Thursday, October 28, 2010
John Janovy, Jr. is a distinguished parasitologist and professor of biology who has the broadest philosophical interest in human encounters with nature and the education of young people.
Janovy is the author (and illustrator) of some of the most admired books and essays in American natural history, among them, Keith County Journal, Return to Keith County, and Dunwoody Pond: Reflections on the High Plains Wetlands and the Cultivation of Naturalists. He is also a gentle humorist that can offer up a book like Outwitting College Professors: A Practical Guide to the Secrets of the System as a guide to getting a good education.
Wednesday's program borrows its title from Janovy's most recent book, Pieces of the Plains: Memories and Predictions from the Heart of America, in which the author meditates on his experiences as a biologist, on our understanding of the natural world, and our future.
The Program will begin at 12:10 p.m. on November 3rd, in the auditorium on the fourth floor of Bennett Martin Public Library at 14th and N Streets in downtown Lincoln. Please join us.
Tuesday, October 19, 2010
A new display on the second floor of Bennett Martin Public Library in downtown Lincoln celebrates the announcement that Joe Starita’s book, I am a Man: Chief Standing Bear’s Journey for Justice will be this year’s One Book/One Lincoln selection. Other finalists were worthy, but Starita’s book offers a riveting story with deep roots in local and regional history.
Joe Starita was born in Lincoln and studied English and Journalism at the University of Nebraska. He went on to become an investigative reporter at the Miami Herald and that newspaper’s New York City Bureau Chief. He is a former City Editor of the Lincoln Journal Star. He has been a Pulitzer Prize finalist for reporting at the Miami Herald, and his book, The Dull Knifes of Pine Ridge (1995) won him critical acclaim, local and regional awards, and a second Pulitzer Prize nomination. Starita teaches in the College of Journalism and Mass Communications at the University of Nebraska-Lincoln.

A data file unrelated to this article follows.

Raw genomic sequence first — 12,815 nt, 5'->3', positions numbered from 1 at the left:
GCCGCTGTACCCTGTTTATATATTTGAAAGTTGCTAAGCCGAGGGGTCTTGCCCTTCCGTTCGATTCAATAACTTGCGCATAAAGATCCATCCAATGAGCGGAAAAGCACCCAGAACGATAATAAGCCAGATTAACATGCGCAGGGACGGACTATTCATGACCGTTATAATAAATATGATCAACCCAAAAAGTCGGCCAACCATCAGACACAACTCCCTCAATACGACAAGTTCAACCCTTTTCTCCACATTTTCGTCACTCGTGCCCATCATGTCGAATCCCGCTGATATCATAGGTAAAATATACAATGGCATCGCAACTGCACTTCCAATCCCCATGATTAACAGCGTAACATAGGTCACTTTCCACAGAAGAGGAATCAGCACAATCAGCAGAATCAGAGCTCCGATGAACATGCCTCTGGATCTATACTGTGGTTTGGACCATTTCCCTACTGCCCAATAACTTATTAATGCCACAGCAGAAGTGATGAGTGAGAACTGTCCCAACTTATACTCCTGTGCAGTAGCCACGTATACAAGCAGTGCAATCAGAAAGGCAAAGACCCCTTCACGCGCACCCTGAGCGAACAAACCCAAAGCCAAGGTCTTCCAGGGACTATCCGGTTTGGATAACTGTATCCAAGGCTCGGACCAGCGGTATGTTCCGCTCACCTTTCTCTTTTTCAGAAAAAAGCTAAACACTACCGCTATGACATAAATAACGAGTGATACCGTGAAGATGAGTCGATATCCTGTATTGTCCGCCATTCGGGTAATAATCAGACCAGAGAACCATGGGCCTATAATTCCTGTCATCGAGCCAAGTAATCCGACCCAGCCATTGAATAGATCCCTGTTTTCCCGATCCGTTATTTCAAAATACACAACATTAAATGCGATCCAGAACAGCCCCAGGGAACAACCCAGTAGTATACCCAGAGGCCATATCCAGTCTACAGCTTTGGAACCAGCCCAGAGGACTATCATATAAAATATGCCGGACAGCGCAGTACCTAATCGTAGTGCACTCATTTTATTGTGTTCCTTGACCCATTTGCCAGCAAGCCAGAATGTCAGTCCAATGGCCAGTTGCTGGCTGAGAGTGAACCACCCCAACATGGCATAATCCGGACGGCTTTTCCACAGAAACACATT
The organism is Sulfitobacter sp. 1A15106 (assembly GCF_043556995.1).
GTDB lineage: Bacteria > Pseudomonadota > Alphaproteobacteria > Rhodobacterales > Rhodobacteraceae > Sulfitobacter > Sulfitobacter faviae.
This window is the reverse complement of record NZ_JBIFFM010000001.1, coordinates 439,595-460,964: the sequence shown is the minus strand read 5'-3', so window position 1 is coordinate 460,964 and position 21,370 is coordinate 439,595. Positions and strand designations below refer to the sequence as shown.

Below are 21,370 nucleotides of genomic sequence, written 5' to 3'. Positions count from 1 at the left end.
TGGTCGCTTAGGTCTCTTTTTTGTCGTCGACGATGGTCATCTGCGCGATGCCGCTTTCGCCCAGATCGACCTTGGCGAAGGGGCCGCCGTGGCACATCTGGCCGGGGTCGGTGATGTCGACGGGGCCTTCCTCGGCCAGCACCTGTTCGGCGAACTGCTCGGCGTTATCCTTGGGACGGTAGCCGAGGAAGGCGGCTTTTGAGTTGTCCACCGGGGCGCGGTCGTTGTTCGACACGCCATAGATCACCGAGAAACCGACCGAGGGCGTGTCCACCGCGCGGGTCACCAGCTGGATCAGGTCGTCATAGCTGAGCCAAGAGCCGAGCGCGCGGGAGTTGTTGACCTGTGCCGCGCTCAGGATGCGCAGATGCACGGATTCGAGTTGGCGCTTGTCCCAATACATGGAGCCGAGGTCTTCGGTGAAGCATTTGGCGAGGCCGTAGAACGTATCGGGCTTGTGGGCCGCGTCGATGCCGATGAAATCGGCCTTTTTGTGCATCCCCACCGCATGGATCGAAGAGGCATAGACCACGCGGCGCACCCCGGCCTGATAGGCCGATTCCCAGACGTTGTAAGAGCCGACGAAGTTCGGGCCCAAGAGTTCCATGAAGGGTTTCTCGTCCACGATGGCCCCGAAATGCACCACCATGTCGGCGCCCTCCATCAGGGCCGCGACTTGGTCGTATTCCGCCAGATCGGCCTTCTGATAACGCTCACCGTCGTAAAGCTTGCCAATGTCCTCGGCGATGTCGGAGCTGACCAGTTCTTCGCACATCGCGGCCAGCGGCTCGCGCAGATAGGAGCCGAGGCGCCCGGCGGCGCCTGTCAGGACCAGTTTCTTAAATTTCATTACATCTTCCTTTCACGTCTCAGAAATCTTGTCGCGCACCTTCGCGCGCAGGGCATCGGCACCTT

Starita’s books are a distinguished contribution to a strong Nebraska literary tradition. Some of the earliest serious attempts to record and understand Native American experiences and to put the Plains Indians back into American history as real people were made by Nebraska writers. Our display represents a little more than a century of Nebraskans writing about the Plains Indians.
In the best of these works, writers struggled to present the true voices of Native Americans and record their side of history in stories that seemed about to be lost to old age and death, or overlooked in a strong tendency to convert American history into a dull monument to virtue and Manifest Destiny. Real history, interesting history, is meaningful conflict, complex people who deserve to be understood on their own terms, mixed motives and light and shadow. While recognizing that the simple moralization of history is a trap that leaves us ignorant, from time to time, Nebraska writers have gently suggested that much is to be learned from the struggles of native people that sheds light on some of America’s more persistent problems at home and abroad.
The display includes work by Starita, Eli S. Ricker, Mari Sandoz, John Neihardt, Melvin Gilmore, Amos Bad Heart Bull (introduction by Mari Sandoz), George Hyde, Donald Danker, Thomas Henry Tibbles, Hartley Burr Alexander, Alan Boye, John Wunder, and Stew Magnuson, among others.
Sunday, October 10, 2010
Glenna Luschei is a poet, publisher, editor, translator and (!) successful avocado rancher. Glenna grew up in Beaver City and Lincoln, Nebraska, and now lives in California. She studied at the Iowa Writers' Workshop, the University of Nebraska-Lincoln, and the University of California at Santa Barbara. A well-published poet, see her book list here, she also founded the "ground-breaking" (Hilda Raz) poetry magazines Café Solo and Solo. In an appreciation of Glenna, Nebraska poet Ted Kooser recalls that his real success as a poet began with the publication of A Local Habitation & A Name by Solo Press in 1974. Glenna Luschei has been recognized as a pioneer in the small press movement, and in its effort to bring vital new work to the attention of readers. She has served as the Poet Laureate of San Luis Obispo, as a national panelist for the National Endowment for the Arts, and as a member of the San Luis Obispo County Commission on the Status of Women, among other positions. She has pursued and interwoven an amazingly wide array of creative, critical, and social commitment and influence.
The program begins at 2:00 PM Sunday, October 17th in the Heritage Room on the 3rd floor of Bennett Martin Public Library in downtown Lincoln. Please join us to hear Glenna Luschei read.